Labor Certification

Foreign nationals who are skilled or educated and who have job offers have the possibility of immigrating to the United States. The prospective employer must first obtain a labor certification and approval of a petition. The labor certification process is one of the most complex of all immigration-related procedures. This pamphlet will make you aware of some of the requirements and procedures in this intricate and time-consuming process. Be sure to consult with an attorney experience in immigration matters to be certain that your case is prepared correctly.

What is a Labor Certification?

An approved Labor Certification (LC) is a document issued by the U.S. Department of Labor (DOL) certifying that:

An employer needs the foreign worker’s skills and abilities.

The employer has tried to recruit U.S. workers for the position. The employer must advertise and perform other recruitment efforts to try to find someone who is already a U.S. worker and who is ready, willing, and able to fill the open position.

The employer has offered the position at the normal or prevailing wage.

The employer has found no qualified U.S. workers. Candidates who respond to the recruitment are presumed to qualify; the employer must convince DOL that they do not. If DOL is not convinced, the labor certification will not be issued and the foreign national will not be able to immigrate to the United States.

The Labor Certification Process

- Establish a valid employee/employer relationship. Although the LC process can be done for persons who are outside the United States, most LCs are begun for persons who are already in the United States working for an American employer.

- Determine the minimum requirements. The key to the LC process is to decide what the true minimum requirements to the position are. The requirements generally must be normal to the occupation, must not be overly restrictive, and not more than the worker had when hired into the job offered.

- Determine the prevailing wage. The salary offered must be at least 95 percent of the prevailing wage, as determined by DOL.

- Analyze responses to recruitment. Any responses to the recruitment must be evaluated carefully. The employer can reject applicants only for lawful, job-related reasons.

- Processing times. Processing times vary from a few months to a few years, depending upon the location of the position.

What Happens After Labor Certification Approval?

The approved LC is filed with the Bureau of Citizenship and Immigration Services (BSIC) along with an immigrant petition to determine whether the foreign national qualifies for one of the following categories of sponsorship:

Member of the Professions with Advanced Degrees or the Equivalent, or Aliens of Exceptional Ability in the Sciences, Arts, or Business (“Second Preference”).

Professionals (jobs requiring a bachelor’s degree); Skilled Workers (jobs requiring two years’ or more training or experience); or Unskilled Workers (jobs requiring less than two years’ training for experience)

(“Third Preference”).

If the immigrant petition is approved, the foreign national then may apply for permanent residence either through adjustment of status or consular processing.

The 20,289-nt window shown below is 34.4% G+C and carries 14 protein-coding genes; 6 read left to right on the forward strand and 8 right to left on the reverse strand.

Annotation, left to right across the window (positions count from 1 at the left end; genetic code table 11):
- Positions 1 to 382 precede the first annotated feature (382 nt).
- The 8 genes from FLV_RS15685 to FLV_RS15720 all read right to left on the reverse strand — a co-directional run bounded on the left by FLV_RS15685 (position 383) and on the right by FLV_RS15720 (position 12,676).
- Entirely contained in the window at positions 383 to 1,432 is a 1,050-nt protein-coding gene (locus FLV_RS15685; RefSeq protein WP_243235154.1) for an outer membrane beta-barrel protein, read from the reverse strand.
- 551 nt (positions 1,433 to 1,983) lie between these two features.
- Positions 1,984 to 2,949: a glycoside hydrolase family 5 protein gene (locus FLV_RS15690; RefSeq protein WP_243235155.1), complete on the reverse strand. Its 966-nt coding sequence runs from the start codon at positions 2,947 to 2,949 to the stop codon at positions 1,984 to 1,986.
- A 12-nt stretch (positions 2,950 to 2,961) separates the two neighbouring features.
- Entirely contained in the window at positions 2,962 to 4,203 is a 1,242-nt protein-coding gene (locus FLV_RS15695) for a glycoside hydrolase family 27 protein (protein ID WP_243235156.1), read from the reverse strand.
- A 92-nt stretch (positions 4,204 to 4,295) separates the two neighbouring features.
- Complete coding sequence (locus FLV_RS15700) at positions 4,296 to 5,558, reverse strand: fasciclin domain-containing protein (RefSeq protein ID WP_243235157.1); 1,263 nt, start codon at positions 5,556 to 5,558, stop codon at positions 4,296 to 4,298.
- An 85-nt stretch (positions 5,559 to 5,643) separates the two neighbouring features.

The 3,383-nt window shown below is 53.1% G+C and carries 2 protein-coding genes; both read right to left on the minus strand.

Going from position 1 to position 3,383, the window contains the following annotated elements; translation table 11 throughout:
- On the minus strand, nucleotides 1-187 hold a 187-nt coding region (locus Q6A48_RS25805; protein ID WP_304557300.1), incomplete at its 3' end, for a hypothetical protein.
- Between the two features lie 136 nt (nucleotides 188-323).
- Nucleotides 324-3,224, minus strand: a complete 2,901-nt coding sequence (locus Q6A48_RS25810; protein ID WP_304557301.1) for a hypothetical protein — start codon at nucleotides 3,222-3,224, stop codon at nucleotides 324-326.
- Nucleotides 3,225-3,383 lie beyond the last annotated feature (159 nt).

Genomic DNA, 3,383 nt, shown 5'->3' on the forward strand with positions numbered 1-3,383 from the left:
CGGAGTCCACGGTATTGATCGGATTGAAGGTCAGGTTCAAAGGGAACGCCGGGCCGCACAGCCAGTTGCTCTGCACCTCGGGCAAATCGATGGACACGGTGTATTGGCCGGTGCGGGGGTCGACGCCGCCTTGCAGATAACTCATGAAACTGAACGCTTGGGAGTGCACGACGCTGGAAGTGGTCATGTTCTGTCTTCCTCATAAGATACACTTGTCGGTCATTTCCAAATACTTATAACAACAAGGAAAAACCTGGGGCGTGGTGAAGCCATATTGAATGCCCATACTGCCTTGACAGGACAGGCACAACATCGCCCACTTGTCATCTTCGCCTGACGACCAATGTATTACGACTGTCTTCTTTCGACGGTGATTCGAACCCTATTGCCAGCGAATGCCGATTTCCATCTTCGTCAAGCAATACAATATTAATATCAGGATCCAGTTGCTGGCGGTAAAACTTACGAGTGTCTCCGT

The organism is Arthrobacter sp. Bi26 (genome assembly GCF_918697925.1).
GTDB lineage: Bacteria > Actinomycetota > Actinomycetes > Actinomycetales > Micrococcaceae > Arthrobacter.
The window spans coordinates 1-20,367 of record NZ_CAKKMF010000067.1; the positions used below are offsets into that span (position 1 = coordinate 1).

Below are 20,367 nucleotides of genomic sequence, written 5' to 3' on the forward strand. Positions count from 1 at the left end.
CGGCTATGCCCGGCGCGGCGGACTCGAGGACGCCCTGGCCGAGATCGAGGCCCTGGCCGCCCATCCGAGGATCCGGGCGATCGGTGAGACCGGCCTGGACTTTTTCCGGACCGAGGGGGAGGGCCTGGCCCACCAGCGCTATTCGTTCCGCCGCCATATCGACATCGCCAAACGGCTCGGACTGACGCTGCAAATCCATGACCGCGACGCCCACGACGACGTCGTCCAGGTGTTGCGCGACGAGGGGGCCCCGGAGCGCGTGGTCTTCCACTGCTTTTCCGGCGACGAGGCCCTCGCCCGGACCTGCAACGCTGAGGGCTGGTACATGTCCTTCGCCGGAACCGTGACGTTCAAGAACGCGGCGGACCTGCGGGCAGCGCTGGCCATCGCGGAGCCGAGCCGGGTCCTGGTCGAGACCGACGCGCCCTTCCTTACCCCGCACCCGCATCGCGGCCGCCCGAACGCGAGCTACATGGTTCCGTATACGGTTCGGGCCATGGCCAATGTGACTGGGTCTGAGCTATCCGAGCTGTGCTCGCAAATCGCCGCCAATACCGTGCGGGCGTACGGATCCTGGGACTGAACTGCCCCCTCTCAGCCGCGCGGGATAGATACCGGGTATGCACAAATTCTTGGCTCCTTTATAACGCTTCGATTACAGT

For How Long is the Labor Certification Valid?

Generally, an approved LC is valid indefinitely for a specific employer, position, and location. If any of these factors change, the LC may become a useless document.

Under legislation passed in October 2000, however, individuals who have applied for adjustment of status and whose cases have been pending for 180 days or more may change jobs or employers without affecting the validity of the underlying immigrant petition and LC, as long as the new job is in “the same or similar occupational classification” as the job in the original petition and LC.

Common Misunderstandings:

An approved LC is proof that there is a shortage of U.S. workers. It is only a first step in the permanent residence process (commonly called Green Card).

It does not give authorization for a foreign national to remain in the United States.

It does not “legalize” anyone’s stay in the United States.

It does not grant permission to work.

It does not guarantee permanent residence.

Types of Permanent Labor Certification Procedures

There are different ways to file a case, and different ways the DOL categorizes a case. All cases are initially filed with the state workforce agency (SWA). SWAs assist DOL, which makes the ultimate decision to grant or deny a case.

Reduction in Recruitment (RIR)

RIR processing can drastically reduce processing times. To qualify, there must be little or no U.S. worker availability for the relevant occupation, the job offer must contain no restrictive requirements, it must be offered at the prevailing wage, and adequate recruitment must have been conducted within the last six months through sources normal to the occupation and industry, including print media ads.

Traditional Cases

In cases where no recruitment has been conducted, an application is first screened by the SWA, which will require the applicant employer to conduct supervised recruitment for the position. Once the recruitment is complete, the employer submits an analysis of why no U.S. applicants qualified for the position. The case is then forwarded to DOL for review.